Beware - Natural DIY Skincare Recipes May Not be the Best Choice
Updated: May 2, 2018
I used to love surfing through natural beauty and wellness blogs and Pinterest boards for DIY beauty inspiration. However, since the concept of Organic Moon products began to take shape, I had to learn more about the skin and hair care products I was creating for myself and family before I sold these products to you.
One of my recipes for body wash came from a well-known Doctor’s website. The ingredients were:
¼ cup of water; ¼ cup of honey; 2/3 cup of castile soap; 30 drops of essential oils; 1 teaspoon vitamin E; 2 teaspoons jojoba oil
I used this recipe repeatedly, with the addition of 2 teaspoons of glycerin. I apologize to family and friends who received these products as gifts. I didn’t understand skin pH… castile soap is wonderful and safe, but not for skin or haircare. It’s pH value is 9 – 11.5 and highly alkaline, and little did I know that no matter what other ingredients were added, the pH value of the soap would not reduce enough to fit into the 4.5 – 5.5 pH range that our skin needs. Read my blog on Skin pH – here.
While bloggers and pinners might have some knowledge and good intentions, they most likely don’t have adequate information about how the skin works, about different grades and properties of ingredients, or about the compounded effect these ingredients have after repeated use.
A large number of the “all natural, chemical-free” DIY recipes and home remedies published online are potentially hazardous to the skin. Many of these recipes are telling people to combine ingredients that are often inappropriate for more than one skin type, and sometimes are wrong for every skin type!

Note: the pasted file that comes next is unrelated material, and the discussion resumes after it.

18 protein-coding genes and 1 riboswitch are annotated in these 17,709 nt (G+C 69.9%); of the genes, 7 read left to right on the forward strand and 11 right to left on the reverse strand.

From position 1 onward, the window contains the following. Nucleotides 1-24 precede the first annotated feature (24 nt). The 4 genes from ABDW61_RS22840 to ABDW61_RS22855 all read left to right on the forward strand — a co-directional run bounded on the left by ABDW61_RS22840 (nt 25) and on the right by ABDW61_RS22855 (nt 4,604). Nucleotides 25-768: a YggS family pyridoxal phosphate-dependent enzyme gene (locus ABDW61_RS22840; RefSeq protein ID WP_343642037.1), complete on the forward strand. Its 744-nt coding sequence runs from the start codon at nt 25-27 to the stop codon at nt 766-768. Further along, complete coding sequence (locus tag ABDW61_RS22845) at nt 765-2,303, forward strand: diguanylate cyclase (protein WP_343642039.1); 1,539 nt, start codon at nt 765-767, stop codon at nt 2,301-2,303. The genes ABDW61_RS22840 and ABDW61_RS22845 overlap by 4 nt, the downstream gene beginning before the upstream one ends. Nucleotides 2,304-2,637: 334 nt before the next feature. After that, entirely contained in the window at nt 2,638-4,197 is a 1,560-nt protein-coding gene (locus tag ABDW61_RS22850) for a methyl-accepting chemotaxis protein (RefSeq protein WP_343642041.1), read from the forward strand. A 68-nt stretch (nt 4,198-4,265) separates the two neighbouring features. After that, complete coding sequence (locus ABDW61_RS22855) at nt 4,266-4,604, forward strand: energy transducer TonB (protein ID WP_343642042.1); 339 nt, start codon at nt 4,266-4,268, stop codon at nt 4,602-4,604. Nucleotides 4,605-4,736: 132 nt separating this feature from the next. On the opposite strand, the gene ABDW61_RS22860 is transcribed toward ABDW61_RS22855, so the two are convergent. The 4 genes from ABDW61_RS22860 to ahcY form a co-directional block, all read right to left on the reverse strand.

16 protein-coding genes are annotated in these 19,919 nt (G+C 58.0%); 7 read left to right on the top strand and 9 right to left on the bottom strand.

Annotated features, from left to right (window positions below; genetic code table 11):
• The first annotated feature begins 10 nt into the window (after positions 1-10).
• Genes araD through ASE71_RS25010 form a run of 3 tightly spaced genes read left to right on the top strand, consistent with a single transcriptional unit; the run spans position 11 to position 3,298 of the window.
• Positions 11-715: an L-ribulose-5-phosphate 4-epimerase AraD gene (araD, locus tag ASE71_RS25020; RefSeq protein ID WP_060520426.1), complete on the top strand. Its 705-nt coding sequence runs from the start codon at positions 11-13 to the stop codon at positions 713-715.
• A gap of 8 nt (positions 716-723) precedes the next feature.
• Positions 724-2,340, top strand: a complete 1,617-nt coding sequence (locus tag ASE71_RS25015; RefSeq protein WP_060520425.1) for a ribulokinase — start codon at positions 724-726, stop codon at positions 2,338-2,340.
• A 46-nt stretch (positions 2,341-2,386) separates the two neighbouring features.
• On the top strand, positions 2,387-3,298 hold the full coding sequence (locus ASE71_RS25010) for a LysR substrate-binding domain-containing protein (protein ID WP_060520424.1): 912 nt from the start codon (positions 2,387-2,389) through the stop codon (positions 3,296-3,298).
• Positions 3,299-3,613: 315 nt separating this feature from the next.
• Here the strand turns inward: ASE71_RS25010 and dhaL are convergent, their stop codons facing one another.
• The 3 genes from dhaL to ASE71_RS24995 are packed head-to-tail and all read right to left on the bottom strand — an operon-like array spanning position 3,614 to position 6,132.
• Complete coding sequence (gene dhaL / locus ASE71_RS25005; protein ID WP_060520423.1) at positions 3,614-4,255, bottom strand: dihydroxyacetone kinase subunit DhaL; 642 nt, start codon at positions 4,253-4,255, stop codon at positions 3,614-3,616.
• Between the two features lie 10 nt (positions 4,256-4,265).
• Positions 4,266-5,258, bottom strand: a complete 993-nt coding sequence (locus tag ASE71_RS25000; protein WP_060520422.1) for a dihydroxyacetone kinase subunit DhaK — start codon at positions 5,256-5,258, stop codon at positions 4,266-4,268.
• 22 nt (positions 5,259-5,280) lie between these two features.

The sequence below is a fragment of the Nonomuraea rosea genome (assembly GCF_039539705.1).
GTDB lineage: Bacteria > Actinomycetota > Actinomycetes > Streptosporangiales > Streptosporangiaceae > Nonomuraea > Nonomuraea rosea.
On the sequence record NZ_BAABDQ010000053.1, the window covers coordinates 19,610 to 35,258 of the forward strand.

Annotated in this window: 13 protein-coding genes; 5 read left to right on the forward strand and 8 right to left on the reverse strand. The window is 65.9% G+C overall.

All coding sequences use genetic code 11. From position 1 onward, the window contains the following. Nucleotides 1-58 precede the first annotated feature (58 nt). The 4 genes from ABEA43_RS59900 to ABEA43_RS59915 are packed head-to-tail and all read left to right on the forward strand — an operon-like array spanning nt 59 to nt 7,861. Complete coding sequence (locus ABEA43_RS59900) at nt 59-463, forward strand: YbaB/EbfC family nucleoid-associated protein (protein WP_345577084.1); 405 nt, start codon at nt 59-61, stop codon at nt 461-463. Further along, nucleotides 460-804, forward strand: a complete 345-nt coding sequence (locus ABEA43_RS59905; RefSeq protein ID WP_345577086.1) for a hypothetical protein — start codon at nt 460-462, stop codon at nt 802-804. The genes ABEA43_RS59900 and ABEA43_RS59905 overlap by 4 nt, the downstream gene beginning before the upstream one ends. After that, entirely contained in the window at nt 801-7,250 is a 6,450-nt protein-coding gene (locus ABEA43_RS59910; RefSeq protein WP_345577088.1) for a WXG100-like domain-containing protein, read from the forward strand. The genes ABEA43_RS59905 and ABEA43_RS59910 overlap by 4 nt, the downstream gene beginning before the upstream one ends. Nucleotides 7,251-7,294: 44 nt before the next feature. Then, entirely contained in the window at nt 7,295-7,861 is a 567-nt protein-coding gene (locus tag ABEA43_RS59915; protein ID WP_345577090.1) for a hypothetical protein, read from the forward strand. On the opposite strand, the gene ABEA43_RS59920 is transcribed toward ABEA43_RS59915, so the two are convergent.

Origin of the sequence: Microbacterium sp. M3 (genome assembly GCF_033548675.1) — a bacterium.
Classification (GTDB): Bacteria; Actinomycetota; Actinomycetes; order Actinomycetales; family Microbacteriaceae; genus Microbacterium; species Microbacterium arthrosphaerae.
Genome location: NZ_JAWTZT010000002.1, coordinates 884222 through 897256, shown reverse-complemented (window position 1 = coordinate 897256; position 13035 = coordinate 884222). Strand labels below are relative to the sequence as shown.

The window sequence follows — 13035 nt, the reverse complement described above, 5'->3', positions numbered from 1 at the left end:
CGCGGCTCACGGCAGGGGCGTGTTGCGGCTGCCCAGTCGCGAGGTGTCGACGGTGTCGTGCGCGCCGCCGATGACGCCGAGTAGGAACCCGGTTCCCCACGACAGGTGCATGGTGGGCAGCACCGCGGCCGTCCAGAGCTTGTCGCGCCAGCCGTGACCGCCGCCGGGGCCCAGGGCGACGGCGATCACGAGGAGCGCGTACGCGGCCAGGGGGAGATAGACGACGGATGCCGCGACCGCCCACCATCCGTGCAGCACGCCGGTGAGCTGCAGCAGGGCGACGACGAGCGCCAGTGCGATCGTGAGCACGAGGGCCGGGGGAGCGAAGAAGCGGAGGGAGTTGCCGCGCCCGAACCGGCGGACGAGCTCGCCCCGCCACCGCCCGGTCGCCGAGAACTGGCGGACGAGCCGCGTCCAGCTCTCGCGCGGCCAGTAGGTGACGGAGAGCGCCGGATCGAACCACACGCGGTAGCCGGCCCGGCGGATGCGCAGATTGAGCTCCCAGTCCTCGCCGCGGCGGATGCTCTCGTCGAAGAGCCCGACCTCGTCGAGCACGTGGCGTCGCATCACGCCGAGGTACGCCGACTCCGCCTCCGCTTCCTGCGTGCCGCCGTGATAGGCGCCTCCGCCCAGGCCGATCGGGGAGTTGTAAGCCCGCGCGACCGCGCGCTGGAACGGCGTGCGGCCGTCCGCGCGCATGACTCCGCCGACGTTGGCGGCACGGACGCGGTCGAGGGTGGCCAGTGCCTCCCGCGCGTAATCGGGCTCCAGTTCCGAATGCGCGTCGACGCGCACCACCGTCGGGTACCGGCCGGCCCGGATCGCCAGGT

I’ve spent over a year educating myself about skincare, ingredients, and going through tons of trial and error, I know which natural ingredients and combinations are safe, and maybe even more importantly, which aren’t. When I was ready to launch Organic Moon products, I worked with a cosmetic chemist to ensure that the products were safe and beneficial. I believe that you don’t have to be a scientist (although consulting one is highly recommended) to make great products; but you can’t just assume that because something’s natural or edible, that it’s safe, beneficial or effective for the skin.
Lastly, keep in mind, that any DIY recipes involving food ingredients are also perishable and become breeding grounds for harmful bacteria, mold, and yeast—none of which you’d want to put onto your body. DIY recipes containing water-based or food ingredients must be kept in the refrigerator and used within 3 days, unless you add a preservative, and Vitamin E is not a preservative. Watch for my blog on Bacteria, Mold and Yeast – Oh My! Coming soon.
Have you had any similar experiences with DIY skincare gone wrong? I would love to hear about them, please share in the comments below! Until next time, remember “Your Skin Deserves Love Too!”